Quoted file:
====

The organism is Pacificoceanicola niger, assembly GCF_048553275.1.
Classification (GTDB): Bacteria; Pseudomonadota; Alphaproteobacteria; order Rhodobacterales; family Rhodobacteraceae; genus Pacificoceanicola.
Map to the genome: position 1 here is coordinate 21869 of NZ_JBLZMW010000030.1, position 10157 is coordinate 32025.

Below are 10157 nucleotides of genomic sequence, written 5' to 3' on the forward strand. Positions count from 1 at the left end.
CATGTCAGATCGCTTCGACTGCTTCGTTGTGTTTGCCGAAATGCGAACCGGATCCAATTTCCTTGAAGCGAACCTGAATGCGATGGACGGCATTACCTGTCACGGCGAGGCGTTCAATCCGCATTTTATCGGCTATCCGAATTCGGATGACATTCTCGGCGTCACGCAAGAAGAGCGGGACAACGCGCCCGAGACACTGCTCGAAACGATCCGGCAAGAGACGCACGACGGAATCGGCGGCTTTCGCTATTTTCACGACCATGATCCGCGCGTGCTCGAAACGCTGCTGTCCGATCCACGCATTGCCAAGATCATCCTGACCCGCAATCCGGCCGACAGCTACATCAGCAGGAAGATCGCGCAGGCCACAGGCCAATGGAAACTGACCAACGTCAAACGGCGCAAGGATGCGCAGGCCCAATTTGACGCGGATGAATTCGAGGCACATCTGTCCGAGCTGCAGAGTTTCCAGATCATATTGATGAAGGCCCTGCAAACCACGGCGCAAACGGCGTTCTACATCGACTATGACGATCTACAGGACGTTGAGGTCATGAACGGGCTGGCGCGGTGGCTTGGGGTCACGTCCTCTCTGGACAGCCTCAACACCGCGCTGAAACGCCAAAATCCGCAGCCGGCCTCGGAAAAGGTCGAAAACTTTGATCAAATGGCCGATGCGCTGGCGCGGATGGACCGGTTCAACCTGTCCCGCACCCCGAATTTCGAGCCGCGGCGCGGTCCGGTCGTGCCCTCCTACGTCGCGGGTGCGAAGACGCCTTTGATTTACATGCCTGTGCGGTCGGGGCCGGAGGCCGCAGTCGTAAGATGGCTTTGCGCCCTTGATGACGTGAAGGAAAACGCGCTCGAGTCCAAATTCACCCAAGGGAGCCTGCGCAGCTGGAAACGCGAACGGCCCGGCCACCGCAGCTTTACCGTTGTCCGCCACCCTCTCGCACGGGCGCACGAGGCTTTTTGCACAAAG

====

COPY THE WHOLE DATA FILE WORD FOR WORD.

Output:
The organism is Pacificoceanicola niger, assembly GCF_048553275.1.
Classification (GTDB): Bacteria; Pseudomonadota; Alphaproteobacteria; order Rhodobacterales; family Rhodobacteraceae; genus Pacificoceanicola.
Map to the genome: position 1 here is coordinate 21869 of NZ_JBLZMW010000030.1, position 10157 is coordinate 32025.

Below are 10157 nucleotides of genomic sequence, written 5' to 3' on the forward strand. Positions count from 1 at the left end.
CATGTCAGATCGCTTCGACTGCTTCGTTGTGTTTGCCGAAATGCGAACCGGATCCAATTTCCTTGAAGCGAACCTGAATGCGATGGACGGCATTACCTGTCACGGCGAGGCGTTCAATCCGCATTTTATCGGCTATCCGAATTCGGATGACATTCTCGGCGTCACGCAAGAAGAGCGGGACAACGCGCCCGAGACACTGCTCGAAACGATCCGGCAAGAGACGCACGACGGAATCGGCGGCTTTCGCTATTTTCACGACCATGATCCGCGCGTGCTCGAAACGCTGCTGTCCGATCCACGCATTGCCAAGATCATCCTGACCCGCAATCCGGCCGACAGCTACATCAGCAGGAAGATCGCGCAGGCCACAGGCCAATGGAAACTGACCAACGTCAAACGGCGCAAGGATGCGCAGGCCCAATTTGACGCGGATGAATTCGAGGCACATCTGTCCGAGCTGCAGAGTTTCCAGATCATATTGATGAAGGCCCTGCAAACCACGGCGCAAACGGCGTTCTACATCGACTATGACGATCTACAGGACGTTGAGGTCATGAACGGGCTGGCGCGGTGGCTTGGGGTCACGTCCTCTCTGGACAGCCTCAACACCGCGCTGAAACGCCAAAATCCGCAGCCGGCCTCGGAAAAGGTCGAAAACTTTGATCAAATGGCCGATGCGCTGGCGCGGATGGACCGGTTCAACCTGTCCCGCACCCCGAATTTCGAGCCGCGGCGCGGTCCGGTCGTGCCCTCCTACGTCGCGGGTGCGAAGACGCCTTTGATTTACATGCCTGTGCGGTCGGGGCCGGAGGCCGCAGTCGTAAGATGGCTTTGCGCCCTTGATGACGTGAAGGAAAACGCGCTCGAGTCCAAATTCACCCAAGGGAGCCTGCGCAGCTGGAAACGCGAACGGCCCGGCCACCGCAGCTTTACCGTTGTCCGCCACCCTCTCGCACGGGCGCACGAGGCTTTTTGCACAAAG